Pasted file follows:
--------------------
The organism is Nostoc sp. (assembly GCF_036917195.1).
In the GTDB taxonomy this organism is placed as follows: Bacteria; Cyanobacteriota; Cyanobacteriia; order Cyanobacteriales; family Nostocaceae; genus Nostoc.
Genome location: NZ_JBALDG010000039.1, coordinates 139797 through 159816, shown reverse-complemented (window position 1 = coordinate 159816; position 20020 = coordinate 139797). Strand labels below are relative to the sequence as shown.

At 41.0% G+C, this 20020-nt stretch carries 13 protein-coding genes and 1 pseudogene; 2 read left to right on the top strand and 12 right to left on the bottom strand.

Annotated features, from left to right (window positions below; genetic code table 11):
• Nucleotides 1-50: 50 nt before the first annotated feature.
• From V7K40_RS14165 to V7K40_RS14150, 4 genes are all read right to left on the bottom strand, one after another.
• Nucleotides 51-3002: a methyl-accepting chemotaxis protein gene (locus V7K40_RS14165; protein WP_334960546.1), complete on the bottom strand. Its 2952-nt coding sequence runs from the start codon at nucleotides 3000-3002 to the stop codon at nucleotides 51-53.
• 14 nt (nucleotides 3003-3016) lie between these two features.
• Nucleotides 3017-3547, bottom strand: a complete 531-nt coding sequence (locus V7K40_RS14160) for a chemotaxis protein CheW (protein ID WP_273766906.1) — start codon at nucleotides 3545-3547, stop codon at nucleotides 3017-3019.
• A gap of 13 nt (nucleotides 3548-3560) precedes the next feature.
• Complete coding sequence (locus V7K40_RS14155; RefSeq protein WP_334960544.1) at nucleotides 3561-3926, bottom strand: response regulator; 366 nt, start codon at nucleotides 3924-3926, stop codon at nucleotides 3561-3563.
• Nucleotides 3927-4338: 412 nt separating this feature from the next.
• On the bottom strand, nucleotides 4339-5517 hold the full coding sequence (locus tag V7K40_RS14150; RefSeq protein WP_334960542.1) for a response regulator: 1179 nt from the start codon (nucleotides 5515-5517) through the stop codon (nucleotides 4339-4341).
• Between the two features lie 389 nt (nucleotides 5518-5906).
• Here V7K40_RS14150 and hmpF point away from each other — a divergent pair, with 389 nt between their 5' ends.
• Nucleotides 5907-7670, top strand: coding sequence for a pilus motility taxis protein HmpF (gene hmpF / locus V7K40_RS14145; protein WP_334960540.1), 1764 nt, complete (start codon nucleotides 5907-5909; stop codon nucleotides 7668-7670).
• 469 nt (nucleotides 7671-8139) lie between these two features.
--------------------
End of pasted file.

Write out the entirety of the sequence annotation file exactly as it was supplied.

The organism is Nostoc sp. (assembly GCF_036917195.1).
In the GTDB taxonomy this organism is placed as follows: Bacteria; Cyanobacteriota; Cyanobacteriia; order Cyanobacteriales; family Nostocaceae; genus Nostoc.
Genome location: NZ_JBALDG010000039.1, coordinates 139797 through 159816, shown reverse-complemented (window position 1 = coordinate 159816; position 20020 = coordinate 139797). Strand labels below are relative to the sequence as shown.

At 41.0% G+C, this 20020-nt stretch carries 13 protein-coding genes and 1 pseudogene; 2 read left to right on the top strand and 12 right to left on the bottom strand.

Annotated features, from left to right (window positions below; genetic code table 11):
• Nucleotides 1-50: 50 nt before the first annotated feature.
• From V7K40_RS14165 to V7K40_RS14150, 4 genes are all read right to left on the bottom strand, one after another.
• Nucleotides 51-3002: a methyl-accepting chemotaxis protein gene (locus V7K40_RS14165; protein WP_334960546.1), complete on the bottom strand. Its 2952-nt coding sequence runs from the start codon at nucleotides 3000-3002 to the stop codon at nucleotides 51-53.
• 14 nt (nucleotides 3003-3016) lie between these two features.
• Nucleotides 3017-3547, bottom strand: a complete 531-nt coding sequence (locus V7K40_RS14160) for a chemotaxis protein CheW (protein ID WP_273766906.1) — start codon at nucleotides 3545-3547, stop codon at nucleotides 3017-3019.
• A gap of 13 nt (nucleotides 3548-3560) precedes the next feature.
• Complete coding sequence (locus V7K40_RS14155; RefSeq protein WP_334960544.1) at nucleotides 3561-3926, bottom strand: response regulator; 366 nt, start codon at nucleotides 3924-3926, stop codon at nucleotides 3561-3563.
• Nucleotides 3927-4338: 412 nt separating this feature from the next.
• On the bottom strand, nucleotides 4339-5517 hold the full coding sequence (locus tag V7K40_RS14150; RefSeq protein WP_334960542.1) for a response regulator: 1179 nt from the start codon (nucleotides 5515-5517) through the stop codon (nucleotides 4339-4341).
• Between the two features lie 389 nt (nucleotides 5518-5906).
• Here V7K40_RS14150 and hmpF point away from each other — a divergent pair, with 389 nt between their 5' ends.
• Nucleotides 5907-7670, top strand: coding sequence for a pilus motility taxis protein HmpF (gene hmpF / locus V7K40_RS14145; protein WP_334960540.1), 1764 nt, complete (start codon nucleotides 5907-5909; stop codon nucleotides 7668-7670).
• 469 nt (nucleotides 7671-8139) lie between these two features.